The proposed studies will characterize the effect of acute, subacute and chronic infection of cocaine on the neuroendocrine system. The following hypotheses will be tested. (1) Cocaine disrupts the neuroendocrine system by inhibiting serotonergic neurons. (2) Cocaine abuse alters stress-induced activation of the neuroendocrine system by inhibiting serotonergic neurons. (3) The hypothalamic paraventricular nucleus (PVN) is a site of cocaine action on neuroendocrine function. (1) Cocaine is known to inhibit the activity of serotonergic neurons. This laboratory has demonstrated that serotonergic neurons regulate renin, ACTH/corticosterone and prolactin secretion. As a logical extension of our previous work, we will determine how cocaine alters the effect of serotonin releasers and agonists on plasma levels of the aforementioned hormones (Specific Aim 1). (2) Stress increases the secretion of renin, ACTH/corticosterone, and prolactin. An intact serotonergic system is necessary for the full expression of the neuroendocrine responses to stress, as defined by the aforementioned hormones. In light of the known inhibitory effects of cocaine on serotonergic neural activity, we will determine if cocaine modifies neuroendocrine resPonses to stress (Specific Aim 2). The stressor is an """"""""induced defense (fear) reaction"""""""". (3) We, and others, have shown that neurons in the PVN play a vital role in stress-induced neuroendocrine activation, and serotonergic nerve terminals in the PVN mediate the effect of stressors on hormone secretions.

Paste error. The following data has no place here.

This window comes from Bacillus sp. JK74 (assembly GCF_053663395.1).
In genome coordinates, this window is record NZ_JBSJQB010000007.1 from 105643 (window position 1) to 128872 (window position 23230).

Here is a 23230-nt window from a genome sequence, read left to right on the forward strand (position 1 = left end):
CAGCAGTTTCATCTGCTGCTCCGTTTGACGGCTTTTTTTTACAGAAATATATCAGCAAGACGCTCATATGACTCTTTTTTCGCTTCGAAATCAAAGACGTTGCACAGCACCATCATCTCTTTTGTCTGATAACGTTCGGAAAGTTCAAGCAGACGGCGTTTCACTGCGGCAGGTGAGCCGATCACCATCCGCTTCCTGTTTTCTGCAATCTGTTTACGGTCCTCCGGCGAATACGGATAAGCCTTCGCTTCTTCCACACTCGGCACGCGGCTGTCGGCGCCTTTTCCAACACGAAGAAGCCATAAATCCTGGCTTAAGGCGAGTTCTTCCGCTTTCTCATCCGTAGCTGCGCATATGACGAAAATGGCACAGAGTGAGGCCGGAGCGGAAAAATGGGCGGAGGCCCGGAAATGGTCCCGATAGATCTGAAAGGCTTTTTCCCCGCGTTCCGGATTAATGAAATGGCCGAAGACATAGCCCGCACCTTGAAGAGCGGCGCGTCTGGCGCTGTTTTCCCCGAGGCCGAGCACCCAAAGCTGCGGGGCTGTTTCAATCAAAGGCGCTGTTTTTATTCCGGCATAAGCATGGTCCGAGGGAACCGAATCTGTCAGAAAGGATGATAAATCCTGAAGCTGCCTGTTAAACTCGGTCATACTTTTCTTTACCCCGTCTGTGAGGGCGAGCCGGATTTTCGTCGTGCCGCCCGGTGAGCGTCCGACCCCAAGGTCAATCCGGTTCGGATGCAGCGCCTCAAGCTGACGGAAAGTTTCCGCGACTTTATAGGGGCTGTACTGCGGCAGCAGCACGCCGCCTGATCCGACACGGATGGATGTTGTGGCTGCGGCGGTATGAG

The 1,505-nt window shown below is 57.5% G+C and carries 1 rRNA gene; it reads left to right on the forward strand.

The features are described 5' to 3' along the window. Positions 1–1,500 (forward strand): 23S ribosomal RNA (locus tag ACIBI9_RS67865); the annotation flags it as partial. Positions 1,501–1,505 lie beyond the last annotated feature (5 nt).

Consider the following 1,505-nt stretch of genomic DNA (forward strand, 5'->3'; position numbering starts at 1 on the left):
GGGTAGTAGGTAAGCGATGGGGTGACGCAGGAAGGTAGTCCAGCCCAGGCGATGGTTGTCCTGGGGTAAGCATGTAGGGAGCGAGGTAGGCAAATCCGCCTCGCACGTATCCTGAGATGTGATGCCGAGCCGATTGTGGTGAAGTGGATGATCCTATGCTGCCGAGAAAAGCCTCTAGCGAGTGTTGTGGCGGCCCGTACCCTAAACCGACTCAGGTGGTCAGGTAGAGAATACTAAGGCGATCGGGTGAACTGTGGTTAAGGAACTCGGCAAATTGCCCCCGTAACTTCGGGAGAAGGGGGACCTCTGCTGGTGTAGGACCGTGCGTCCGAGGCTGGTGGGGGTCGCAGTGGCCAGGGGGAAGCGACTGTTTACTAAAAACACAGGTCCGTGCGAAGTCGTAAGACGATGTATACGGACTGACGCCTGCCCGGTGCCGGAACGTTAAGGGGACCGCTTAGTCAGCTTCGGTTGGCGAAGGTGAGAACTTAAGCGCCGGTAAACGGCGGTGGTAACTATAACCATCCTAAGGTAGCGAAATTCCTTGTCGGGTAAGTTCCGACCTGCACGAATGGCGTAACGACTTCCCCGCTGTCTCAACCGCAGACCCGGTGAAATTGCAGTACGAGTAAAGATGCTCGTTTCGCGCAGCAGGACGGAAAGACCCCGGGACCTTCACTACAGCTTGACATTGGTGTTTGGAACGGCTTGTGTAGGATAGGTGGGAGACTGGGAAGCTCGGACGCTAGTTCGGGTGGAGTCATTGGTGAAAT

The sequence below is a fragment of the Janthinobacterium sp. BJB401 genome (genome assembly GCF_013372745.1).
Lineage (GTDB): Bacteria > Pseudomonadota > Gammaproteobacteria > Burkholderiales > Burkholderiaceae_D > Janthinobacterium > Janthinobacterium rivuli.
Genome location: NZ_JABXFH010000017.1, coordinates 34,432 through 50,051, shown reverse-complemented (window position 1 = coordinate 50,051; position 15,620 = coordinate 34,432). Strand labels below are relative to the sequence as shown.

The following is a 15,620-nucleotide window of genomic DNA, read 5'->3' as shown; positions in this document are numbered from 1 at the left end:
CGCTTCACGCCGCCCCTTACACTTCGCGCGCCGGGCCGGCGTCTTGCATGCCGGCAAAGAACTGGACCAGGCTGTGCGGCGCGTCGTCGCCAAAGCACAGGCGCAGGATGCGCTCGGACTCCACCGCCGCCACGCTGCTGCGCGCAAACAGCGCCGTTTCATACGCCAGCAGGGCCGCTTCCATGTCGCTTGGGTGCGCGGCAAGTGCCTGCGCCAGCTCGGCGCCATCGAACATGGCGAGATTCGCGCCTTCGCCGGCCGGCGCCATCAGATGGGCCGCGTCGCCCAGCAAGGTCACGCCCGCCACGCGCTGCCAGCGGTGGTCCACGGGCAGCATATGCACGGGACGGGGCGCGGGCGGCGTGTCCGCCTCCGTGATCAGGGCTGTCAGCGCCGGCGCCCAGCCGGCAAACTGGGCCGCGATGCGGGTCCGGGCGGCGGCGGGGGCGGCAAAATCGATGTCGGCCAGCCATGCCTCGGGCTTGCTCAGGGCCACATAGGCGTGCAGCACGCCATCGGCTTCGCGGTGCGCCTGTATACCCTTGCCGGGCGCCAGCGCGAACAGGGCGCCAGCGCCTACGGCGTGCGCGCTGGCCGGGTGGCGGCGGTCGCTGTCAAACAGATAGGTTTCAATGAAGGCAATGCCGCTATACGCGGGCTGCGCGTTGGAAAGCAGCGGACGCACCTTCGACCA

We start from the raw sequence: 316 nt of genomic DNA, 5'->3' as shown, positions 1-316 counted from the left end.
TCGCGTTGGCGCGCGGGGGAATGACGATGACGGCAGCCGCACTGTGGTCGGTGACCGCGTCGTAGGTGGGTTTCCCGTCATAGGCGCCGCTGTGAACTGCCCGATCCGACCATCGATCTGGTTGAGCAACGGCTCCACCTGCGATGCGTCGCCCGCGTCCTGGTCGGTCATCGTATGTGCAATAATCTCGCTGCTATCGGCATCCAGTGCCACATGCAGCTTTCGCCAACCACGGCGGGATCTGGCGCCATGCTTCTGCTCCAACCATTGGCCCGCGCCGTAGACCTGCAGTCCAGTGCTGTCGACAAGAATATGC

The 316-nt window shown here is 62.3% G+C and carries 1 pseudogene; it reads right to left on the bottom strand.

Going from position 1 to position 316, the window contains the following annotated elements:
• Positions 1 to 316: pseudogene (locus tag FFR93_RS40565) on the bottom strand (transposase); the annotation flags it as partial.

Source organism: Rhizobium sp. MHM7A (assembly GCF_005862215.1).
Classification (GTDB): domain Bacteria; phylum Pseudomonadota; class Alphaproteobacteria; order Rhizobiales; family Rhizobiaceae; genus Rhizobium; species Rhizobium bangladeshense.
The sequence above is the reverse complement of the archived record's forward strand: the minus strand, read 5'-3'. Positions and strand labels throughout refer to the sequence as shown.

Specific Aim 3 is designed to determine whether or not serotonergic terminals in the hypothalamic PVN are the site of cocaine action on the neuroendocrine system. This will be examined by measuring neuroendocrine responses to micro- injection of 5-HT agonists into the PVN after injection of acute, subacute and chronic cocaine (i.p.). The proposed studies should clarify the effect of cocaine on the neuroendocrine axis. Furthermore. these studies could lead to new diagnostic tests for deterioration of brain serotonergic neurons and result in improved treatment for cocaine abusers.

National Institute of Health (NIH)
National Institute on Drug Abuse (NIDA)
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Pharmacology I Research Subcommittee (DABR)
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Loyola University Chicago
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